With all of that said, it looks like we can finally stop asking for those 2TB consumer SSDs, because Samsung has decided to be the first to push into this space:

150705-191310.jpg

Today we will take a look at the freshly launched 2TB version of the Samsung 850 EVO and 850 Pro. We will put these through the same tests performed on the smaller capacity models. Our hope is to verify that the necessary changes Samsung made to the controller are sufficient to keep performance scaling or at least on-par with the 1TB and smaller models of the same product lines.

Read on for the full review!

Introduction, Specifications, and Packaging

Lexar is Micron’s brand covering SD Cards, microSD Cards, USB flash drives, and card readers. Their card readers are known for being able to push high in the various speed grades, typically allowing transfers (for capable SD cards) much faster than what a typical built-in laptop or PC SD card reader is capable of. Today we will take a look at the Lexar ‘Professional Workflow’ line of flash memory connectivity options from Lexar.

150121-164114.jpg

This is essentially a four-bay hub device that can accept various card readers or other types of devices (a USB flash storage device as opposed to just a reader, for example). The available readers range from SD to CF to Professional Grade CFast cards capable of over 500 MB/sec.

We will be looking at the following items today:

  • Professional Workflow HR2
    • Four-bay Thunderbolt™ 2/USB 3.0 reader and storage drive hub
  • Professional Workflow UR1
    • Three-slot microSDHC™/microSDXC™ UHS-I USB 3.0 reader
  • Professional Workflow SR1
    • SDHC™/SDXC™ UHS-I USB 3.0 reader
  • Professional Workflow CFR1
    • CompactFlash® USB 3.0 reader
  • Professional Workflow DD256
    • 256GB USB 3.0 Storage Drive

Note that since we were sampled these items, Lexar has begun shipping a newer version of the SR1. The SR2 is a SDHC™/SDXC™ UHS-II USB 3.0 reader. Since we had no UHS-II SD cards available to test, this difference would not impact any of our testing speed results. There is also an HR1 model which has only USB 3.0 support and no Thunderbolt, coming in at a significantly lower cost when compared with the HR2 (more on that later).

Continue reading for our review of all of the above!

Samsung's M.2 SM951 PCIe SSD appears for sale and is worth every penny

Subject: Storage | June 25, 2015 - 03:42 PM |
Tagged: SM951, Samsung, PCIe SSD, M.2

Samsung's M.2 SM951 PCIe SSD was never originally intended to be sold on its own but thankfully the 128, 256 and 512GB models are showing up on Newegg and other sites and the speeds it can reach are very impressive.  The Tech Report tested the 512GB model and saw it beat the Intel 750 Series in IOMeter at a queue depth of one, though the Intel SSD still shows off its prowess at higher queue depths.  Their testing showed that the speed of the flash produces enough heat that the drive throttles itself so you should consider rigging an active cooling solution if you do pick up this drive.  Check out their full review to see some very impressive numbers and boot times.

lego.jpg

"Samsung's SM951 SSD squeezes a quad-lane PCIe Gen3 interface onto a diminutive M.2 form factor. It offers incredible performance under the right conditions, but it also struggles in some scenarios. Our in-depth review explains the drive's strengths, weaknesses, and unique enthusiast appeal."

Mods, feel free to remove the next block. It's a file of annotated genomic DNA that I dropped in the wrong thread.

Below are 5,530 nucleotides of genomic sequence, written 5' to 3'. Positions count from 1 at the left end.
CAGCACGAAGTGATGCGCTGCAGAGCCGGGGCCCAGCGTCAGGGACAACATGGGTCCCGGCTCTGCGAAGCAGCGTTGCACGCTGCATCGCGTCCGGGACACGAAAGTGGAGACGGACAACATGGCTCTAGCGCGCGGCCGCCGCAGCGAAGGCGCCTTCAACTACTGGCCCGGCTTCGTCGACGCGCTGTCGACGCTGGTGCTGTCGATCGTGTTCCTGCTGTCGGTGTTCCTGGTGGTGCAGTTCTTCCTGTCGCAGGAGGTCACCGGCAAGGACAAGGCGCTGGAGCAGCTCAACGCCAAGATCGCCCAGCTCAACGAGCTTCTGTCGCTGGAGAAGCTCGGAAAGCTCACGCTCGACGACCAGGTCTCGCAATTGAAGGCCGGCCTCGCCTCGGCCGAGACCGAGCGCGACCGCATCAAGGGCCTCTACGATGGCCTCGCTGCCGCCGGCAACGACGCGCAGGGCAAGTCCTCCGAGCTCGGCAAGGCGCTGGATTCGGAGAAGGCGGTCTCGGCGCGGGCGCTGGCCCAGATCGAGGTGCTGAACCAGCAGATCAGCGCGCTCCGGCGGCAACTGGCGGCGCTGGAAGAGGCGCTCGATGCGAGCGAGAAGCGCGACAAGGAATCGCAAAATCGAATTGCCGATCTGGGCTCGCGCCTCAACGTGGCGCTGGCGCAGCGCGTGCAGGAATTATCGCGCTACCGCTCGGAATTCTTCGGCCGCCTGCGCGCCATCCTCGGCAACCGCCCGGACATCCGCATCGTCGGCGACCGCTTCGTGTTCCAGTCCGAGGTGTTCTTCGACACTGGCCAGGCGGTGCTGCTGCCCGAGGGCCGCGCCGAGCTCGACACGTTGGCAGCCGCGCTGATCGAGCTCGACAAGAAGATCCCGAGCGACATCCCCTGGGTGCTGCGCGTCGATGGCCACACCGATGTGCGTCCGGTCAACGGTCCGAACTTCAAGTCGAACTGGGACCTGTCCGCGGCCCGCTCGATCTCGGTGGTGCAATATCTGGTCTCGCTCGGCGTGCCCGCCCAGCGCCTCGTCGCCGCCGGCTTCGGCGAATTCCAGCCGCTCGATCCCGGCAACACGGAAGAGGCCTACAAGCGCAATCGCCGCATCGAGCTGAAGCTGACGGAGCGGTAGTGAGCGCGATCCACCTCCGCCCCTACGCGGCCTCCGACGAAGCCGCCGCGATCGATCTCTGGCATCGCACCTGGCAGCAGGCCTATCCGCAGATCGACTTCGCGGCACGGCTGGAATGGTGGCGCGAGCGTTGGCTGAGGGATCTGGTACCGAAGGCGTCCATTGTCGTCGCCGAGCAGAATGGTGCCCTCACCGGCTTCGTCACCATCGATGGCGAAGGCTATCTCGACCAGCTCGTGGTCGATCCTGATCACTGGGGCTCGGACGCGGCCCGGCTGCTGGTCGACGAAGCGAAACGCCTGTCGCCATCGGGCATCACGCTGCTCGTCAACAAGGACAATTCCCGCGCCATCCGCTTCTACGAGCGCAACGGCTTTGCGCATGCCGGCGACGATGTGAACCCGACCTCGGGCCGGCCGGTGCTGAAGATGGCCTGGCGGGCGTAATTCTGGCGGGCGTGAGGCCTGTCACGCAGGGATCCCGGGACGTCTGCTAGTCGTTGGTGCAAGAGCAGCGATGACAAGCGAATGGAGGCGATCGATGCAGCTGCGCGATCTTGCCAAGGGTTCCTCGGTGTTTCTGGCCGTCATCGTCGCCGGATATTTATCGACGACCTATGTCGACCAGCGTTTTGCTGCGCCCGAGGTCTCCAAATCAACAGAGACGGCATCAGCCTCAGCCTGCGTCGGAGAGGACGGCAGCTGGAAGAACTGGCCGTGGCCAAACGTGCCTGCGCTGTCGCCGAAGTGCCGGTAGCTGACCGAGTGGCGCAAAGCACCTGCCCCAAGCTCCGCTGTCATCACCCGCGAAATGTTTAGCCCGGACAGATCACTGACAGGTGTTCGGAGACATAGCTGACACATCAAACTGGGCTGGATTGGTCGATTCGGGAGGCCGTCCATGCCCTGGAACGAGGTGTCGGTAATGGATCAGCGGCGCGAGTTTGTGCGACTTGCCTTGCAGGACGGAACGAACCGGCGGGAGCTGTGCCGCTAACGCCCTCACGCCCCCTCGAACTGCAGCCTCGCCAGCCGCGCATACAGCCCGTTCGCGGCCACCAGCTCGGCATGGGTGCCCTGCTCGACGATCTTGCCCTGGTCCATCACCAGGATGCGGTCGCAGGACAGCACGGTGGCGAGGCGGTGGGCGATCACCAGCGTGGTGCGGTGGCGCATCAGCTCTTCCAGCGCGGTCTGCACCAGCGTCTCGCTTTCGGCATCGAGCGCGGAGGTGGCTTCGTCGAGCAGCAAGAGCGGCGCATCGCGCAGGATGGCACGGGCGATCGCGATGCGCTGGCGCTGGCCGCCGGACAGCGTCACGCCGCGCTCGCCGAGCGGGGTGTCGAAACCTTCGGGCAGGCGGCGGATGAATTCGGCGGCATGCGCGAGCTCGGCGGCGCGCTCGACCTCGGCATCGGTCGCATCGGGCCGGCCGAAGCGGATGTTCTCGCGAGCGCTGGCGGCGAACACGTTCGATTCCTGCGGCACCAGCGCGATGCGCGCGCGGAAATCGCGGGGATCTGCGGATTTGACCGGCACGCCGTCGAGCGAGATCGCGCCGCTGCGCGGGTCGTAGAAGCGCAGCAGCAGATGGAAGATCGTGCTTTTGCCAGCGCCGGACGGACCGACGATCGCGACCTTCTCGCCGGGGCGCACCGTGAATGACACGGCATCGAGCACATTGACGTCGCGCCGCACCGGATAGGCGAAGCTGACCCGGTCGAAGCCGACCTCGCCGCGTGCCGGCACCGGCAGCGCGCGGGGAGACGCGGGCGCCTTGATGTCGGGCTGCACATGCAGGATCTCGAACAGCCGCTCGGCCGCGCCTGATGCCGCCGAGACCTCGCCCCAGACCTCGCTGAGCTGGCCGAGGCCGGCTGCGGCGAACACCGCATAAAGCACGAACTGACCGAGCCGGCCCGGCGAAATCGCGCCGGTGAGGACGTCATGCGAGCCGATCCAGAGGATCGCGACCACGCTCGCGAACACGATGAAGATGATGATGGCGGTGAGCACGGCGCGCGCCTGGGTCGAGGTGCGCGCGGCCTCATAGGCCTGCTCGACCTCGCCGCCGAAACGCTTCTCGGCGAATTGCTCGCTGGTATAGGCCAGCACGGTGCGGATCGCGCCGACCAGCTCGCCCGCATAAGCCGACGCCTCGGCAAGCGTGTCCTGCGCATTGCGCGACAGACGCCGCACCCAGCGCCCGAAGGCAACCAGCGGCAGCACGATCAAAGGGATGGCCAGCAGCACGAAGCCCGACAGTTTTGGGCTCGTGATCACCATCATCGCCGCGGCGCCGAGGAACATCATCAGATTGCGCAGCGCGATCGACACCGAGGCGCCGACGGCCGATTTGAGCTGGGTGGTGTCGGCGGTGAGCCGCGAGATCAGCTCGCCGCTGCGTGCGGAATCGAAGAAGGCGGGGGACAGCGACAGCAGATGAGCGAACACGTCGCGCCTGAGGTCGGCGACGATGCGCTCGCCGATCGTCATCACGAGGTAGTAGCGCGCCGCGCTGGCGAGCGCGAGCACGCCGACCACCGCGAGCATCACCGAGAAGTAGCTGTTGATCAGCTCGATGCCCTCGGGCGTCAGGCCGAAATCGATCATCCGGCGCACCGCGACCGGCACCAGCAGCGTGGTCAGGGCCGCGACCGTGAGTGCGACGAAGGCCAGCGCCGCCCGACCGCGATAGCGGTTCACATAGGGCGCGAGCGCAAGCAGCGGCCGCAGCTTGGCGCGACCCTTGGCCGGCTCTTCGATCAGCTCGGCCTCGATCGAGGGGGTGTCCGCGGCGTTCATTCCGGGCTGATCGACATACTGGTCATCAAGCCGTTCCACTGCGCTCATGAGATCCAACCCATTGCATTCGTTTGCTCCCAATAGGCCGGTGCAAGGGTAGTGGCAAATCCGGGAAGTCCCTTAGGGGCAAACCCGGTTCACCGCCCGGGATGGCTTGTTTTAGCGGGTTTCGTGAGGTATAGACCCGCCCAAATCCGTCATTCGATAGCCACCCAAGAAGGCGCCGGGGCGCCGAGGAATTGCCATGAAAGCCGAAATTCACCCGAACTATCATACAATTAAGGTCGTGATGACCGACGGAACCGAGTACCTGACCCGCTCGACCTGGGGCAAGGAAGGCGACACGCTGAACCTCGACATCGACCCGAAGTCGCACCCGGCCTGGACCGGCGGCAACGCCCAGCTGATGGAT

Here are some more Storage reviews from around the web:

Storage

 

Manufacturer: Inateck

One hub to rule them all!

Inateck sent along a small group of connectivity devices for us to evaluate. One such item was their HB7003 7 port USB 3.0 hub:

DSC02348.jpg

This is a fairly standard powered USB hub with one exception - high speed charging. Thanks to an included 36W power adapter and support for Battery Charging Specification 1.2, the HB7003 can charge devices at up to 1.5 Amps at 5 Volts. This is not to be confused with 'Quick Charging', which uses a newer specification and more unique hardware.

Specifications:

  • L/W/H: 6.06" x 1.97" x 0.83"
  • Ports: 7
  • Speed: USB 3.0 5Gbps (backwards compatible with USB 2.0 and 1.1)
  • Windows Vista / OSX 10.8.4 and newer supported without drivers

Packaging:

DSC02346.jpg

Densely packed brown box. Exactly how such a product should be packaged.

DSC02347.jpg

Power adapter (~6 foot cord), ~4.5 foot USB 3.0 cord, instruction manual, and the hub itself.

Charging:

Some quick charging tests revealed that the HB7003 had no issue exceeding 1.0 Amp charging rates, but fell slightly short of a full 1.5A charge rate due to the output voltage falling a little below the full 5V. Some voltage droop is common with this sort of device, but it did have some effect. In one example, an iPad Air drew 1.3A (13% short of a full 1.5A). Not a bad charging rate considering, but if you are expecting a fast charge of something like an iPad, its dedicated 2.1A charger is obviously the better way to go.

Performance and Usability:

DSC02519.jpg

As you can see above, even though the port layout is on a horizontal plane, Inateck has spaced the ports enough that most devices should be able to sit side by side. Some wider devices may take up an extra port, but with seven to work with, the majority of users should have enough available ports even if one or two devices overlap an adjacent port. In the above configuration, we had no issue saturating the throughput to each connected device. I also stepped up to a Samsung USB T1 which also negotiated at the expected USB 3.0 speeds.

Pricing and Availability

Inateck is selling it these direct from their Amazon store (link above).

Conclusion:

Pros:

  • Clean design 7-port USB 3.0 hub.
  • Port spacing sufficient for most devices without interference.
  • 1.5A per port charging.
  • Low cost.

Cons:

  • 'Wall wart' power adapter may block additional power strip outlets.